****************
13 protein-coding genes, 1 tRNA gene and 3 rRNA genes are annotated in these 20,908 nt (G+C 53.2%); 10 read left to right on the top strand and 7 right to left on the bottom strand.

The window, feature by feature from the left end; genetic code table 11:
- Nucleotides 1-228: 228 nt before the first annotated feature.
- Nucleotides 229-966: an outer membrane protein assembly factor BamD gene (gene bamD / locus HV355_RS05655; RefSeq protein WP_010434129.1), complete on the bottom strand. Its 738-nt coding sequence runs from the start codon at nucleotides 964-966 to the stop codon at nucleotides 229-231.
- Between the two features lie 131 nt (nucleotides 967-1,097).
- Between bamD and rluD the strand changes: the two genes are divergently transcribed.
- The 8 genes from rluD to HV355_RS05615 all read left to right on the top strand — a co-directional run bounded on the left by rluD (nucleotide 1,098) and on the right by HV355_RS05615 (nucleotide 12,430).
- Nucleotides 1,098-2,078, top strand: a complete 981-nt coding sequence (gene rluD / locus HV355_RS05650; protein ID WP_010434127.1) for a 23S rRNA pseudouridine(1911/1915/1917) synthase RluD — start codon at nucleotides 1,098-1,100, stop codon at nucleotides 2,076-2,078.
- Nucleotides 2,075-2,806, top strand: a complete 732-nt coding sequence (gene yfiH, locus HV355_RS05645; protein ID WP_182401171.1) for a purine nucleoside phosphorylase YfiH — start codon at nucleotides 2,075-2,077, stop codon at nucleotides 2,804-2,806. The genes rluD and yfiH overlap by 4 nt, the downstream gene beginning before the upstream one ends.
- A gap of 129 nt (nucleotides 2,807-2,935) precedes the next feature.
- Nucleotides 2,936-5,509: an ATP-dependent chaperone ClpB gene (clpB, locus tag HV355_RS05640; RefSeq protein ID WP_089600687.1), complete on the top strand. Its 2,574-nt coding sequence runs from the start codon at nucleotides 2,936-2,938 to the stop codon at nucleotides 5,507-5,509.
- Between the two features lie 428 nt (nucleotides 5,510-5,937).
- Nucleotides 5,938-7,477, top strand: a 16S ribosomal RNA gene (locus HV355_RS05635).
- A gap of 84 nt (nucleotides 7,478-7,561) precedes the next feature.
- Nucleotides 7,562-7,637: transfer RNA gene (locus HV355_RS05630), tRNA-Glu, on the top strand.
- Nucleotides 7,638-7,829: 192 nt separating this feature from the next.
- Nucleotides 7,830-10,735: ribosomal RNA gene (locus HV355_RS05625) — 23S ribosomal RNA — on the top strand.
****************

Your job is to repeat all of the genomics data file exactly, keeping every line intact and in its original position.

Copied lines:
13 protein-coding genes, 1 tRNA gene and 3 rRNA genes are annotated in these 20,908 nt (G+C 53.2%); 10 read left to right on the top strand and 7 right to left on the bottom strand.

The window, feature by feature from the left end; genetic code table 11:
- Nucleotides 1-228: 228 nt before the first annotated feature.
- Nucleotides 229-966: an outer membrane protein assembly factor BamD gene (gene bamD / locus HV355_RS05655; RefSeq protein WP_010434129.1), complete on the bottom strand. Its 738-nt coding sequence runs from the start codon at nucleotides 964-966 to the stop codon at nucleotides 229-231.
- Between the two features lie 131 nt (nucleotides 967-1,097).
- Between bamD and rluD the strand changes: the two genes are divergently transcribed.
- The 8 genes from rluD to HV355_RS05615 all read left to right on the top strand — a co-directional run bounded on the left by rluD (nucleotide 1,098) and on the right by HV355_RS05615 (nucleotide 12,430).
- Nucleotides 1,098-2,078, top strand: a complete 981-nt coding sequence (gene rluD / locus HV355_RS05650; protein ID WP_010434127.1) for a 23S rRNA pseudouridine(1911/1915/1917) synthase RluD — start codon at nucleotides 1,098-1,100, stop codon at nucleotides 2,076-2,078.
- Nucleotides 2,075-2,806, top strand: a complete 732-nt coding sequence (gene yfiH, locus HV355_RS05645; protein ID WP_182401171.1) for a purine nucleoside phosphorylase YfiH — start codon at nucleotides 2,075-2,077, stop codon at nucleotides 2,804-2,806. The genes rluD and yfiH overlap by 4 nt, the downstream gene beginning before the upstream one ends.
- A gap of 129 nt (nucleotides 2,807-2,935) precedes the next feature.
- Nucleotides 2,936-5,509: an ATP-dependent chaperone ClpB gene (clpB, locus tag HV355_RS05640; RefSeq protein ID WP_089600687.1), complete on the top strand. Its 2,574-nt coding sequence runs from the start codon at nucleotides 2,936-2,938 to the stop codon at nucleotides 5,507-5,509.
- Between the two features lie 428 nt (nucleotides 5,510-5,937).
- Nucleotides 5,938-7,477, top strand: a 16S ribosomal RNA gene (locus HV355_RS05635).
- A gap of 84 nt (nucleotides 7,478-7,561) precedes the next feature.
- Nucleotides 7,562-7,637: transfer RNA gene (locus HV355_RS05630), tRNA-Glu, on the top strand.
- Nucleotides 7,638-7,829: 192 nt separating this feature from the next.
- Nucleotides 7,830-10,735: ribosomal RNA gene (locus HV355_RS05625) — 23S ribosomal RNA — on the top strand.